Police attacks on demonstrators were reported, and fears of a larger police crackdown on opposition leaders and their supporters have been heightened. Several protests and clashes have been uploaded to Youtube. The Huffington Post, news site Tehranbureau and the National Iranian American Council are live-blogging developments in Iran.
NIAC's Parsi said that rumors that key figures had been arrested often preceded them actually being arrested. Currently circulating Saturday night he said was an as yet unconfirmed report that former Iranian president Ali Akbar Hashemi Rafsanjani, a backer of Mousavi, had been surrounded and resigned as head of the Assembly of Experts, Parsi said, although that didn't yet appear to be the case.
The Hague-based human rights NGO, the International Campaign for Human Rights in Iran, issued a statement Saturday calling on the international community to withhold recognition of Iran's elections, "which gives all signs of having been manipulated by government authorities to produce a massive victory for incumbent Mahmoud Ahmadinejad."
"It's a disaster of course," an American reporter in Tehran told The Cable Saturday. "A few violent clashes in distant towns. People are angry, devastated. Crying. Streets in Tehran mostly quiet. Heavy security presence. Street in front of Interior ministry blocked off. People tell me Mousavi and Karrubi will join together to fight this. Rafanjani is really angry, so it's said. Big clampdown expected. I'm afraid people's hopes will be crushed."
Ahmadinejad is expected to hold a press conference and victory rally Sunday. Afterwards, the foreign press may be kicked out, Dayanim relayed; the Associated Press later said foreign press on visas to cover the elections were being told to prepare to depart.
Mousavi was also due to meet with his supporters Sunday 2:30pm Tehran time (8 1/2 hours ahead of EST), Dayanim said.
"The disapointment and disorientation of people in Iran that I've spoken to is unmistakable," said Parsi. "Khamenei, most experts agree, is addicted to the perception of legitimacy for himself and the system. But this coup does away with any chances for such legitimacy.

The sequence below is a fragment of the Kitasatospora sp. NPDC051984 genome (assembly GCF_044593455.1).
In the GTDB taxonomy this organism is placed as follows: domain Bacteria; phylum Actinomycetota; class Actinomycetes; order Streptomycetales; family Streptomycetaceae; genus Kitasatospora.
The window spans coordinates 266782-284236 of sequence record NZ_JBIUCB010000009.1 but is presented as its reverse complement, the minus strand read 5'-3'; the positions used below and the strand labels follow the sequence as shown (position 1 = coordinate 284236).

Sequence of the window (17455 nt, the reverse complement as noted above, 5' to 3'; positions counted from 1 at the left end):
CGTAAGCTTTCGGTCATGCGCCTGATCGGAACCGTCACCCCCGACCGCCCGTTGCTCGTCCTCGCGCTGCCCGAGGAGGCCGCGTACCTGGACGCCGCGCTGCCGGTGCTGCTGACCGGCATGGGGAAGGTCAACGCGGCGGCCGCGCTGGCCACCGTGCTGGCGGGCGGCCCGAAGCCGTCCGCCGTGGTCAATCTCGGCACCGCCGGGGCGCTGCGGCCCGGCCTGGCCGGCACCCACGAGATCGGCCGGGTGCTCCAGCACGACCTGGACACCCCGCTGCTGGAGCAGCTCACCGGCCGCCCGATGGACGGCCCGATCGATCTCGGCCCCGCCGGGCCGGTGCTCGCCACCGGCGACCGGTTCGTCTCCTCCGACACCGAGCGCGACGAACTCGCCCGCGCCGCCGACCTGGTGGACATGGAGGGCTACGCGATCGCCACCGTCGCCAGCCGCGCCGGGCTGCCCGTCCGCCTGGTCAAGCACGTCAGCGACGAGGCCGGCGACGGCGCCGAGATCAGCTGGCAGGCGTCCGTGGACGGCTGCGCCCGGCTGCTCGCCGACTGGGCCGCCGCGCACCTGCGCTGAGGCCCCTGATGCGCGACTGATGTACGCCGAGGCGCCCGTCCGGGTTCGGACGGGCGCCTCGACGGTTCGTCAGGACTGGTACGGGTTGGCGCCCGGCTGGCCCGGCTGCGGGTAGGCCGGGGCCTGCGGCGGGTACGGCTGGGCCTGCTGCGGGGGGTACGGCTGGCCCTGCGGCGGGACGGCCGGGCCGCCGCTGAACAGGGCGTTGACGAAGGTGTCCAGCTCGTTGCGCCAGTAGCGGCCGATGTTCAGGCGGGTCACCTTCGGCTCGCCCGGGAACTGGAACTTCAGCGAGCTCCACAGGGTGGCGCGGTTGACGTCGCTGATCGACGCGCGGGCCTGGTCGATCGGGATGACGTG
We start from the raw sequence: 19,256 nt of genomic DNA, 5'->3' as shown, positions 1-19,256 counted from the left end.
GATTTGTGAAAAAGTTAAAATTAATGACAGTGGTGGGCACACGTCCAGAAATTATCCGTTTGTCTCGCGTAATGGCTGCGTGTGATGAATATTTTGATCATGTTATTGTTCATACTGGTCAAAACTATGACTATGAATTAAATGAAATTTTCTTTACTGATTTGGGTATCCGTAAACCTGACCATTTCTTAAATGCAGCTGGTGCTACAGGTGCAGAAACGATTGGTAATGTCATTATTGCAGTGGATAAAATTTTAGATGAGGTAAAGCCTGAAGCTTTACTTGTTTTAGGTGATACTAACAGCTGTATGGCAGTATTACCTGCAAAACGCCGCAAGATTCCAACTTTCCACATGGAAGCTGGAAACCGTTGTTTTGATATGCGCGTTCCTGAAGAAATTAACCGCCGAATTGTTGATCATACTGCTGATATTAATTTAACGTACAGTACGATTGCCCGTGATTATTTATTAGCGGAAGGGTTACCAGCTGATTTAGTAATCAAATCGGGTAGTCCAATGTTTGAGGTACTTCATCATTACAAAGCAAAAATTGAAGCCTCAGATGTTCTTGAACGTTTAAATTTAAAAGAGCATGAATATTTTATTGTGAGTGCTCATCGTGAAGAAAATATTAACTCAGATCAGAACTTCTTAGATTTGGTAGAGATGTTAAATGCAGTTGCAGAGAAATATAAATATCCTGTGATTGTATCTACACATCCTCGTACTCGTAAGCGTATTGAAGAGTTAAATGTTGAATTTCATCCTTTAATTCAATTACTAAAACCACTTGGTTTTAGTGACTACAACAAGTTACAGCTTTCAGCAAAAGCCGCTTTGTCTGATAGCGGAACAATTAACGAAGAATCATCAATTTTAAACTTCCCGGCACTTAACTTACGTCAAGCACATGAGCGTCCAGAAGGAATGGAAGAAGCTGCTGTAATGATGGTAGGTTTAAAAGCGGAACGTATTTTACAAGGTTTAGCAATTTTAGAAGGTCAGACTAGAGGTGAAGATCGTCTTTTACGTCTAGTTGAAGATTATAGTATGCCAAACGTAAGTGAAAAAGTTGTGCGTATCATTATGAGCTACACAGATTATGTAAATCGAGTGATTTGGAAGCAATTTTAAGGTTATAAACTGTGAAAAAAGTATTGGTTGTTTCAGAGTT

"Which then raises the question," Parsi continued, "Is he too under pressure from circles in the [Revolutionary] Guard?"
Former State Department Iran hand Suzanne Maloney, who had cautioned in advance that Iranian elections were entirely unpredictable, weighed in Saturday to say the official Iranian vote verdict was patently absurd. "For the Obama administration, the developments of the past week in Iran represent perhaps the worst possible outcome," she wrote.
"Washington now faces a newly fractured Iranian polity ruled by a leadership that is willing to jettison its own institutions and legitimacy in its determination to retain absolute control," she continued. "That does not bode well for Iran's capacity to undertake serious talks and eventually engage in historic concessions on its nuclear program and support for terrorism."
Nevertheless, she said, "Obama has to be prepared to move forward with diplomacy despite the wholesale setback for Iran's limited democracy. But he should do so in full awareness of the farce that has been perpetrated with this Ahmadinejad 'landslide' and of the seething frustration of so many Iranians."
"If the reports coming out of Tehran about an electoral coup are sustained, then Iran has entered an entirely new phase of its post-revolution history," veteran NSC Iran hand Gary Sick wrote. "The Iranian opposition, which includes some very powerful individuals and institutions, has an agonizing decision to make.
"If they are intimidated and silenced by the show of force (as they have been in the past), they will lose all credibility in the future with even
their most devoted followers," Sick continued. "But if they choose to confront their ruthless colleagues forcefully, not only is it likely to be messy, but it could risk running out of control and potentially bring down the entire existing power structure, of which they are participants and beneficiaries."
(Version updated at 11pm EST Saturday.)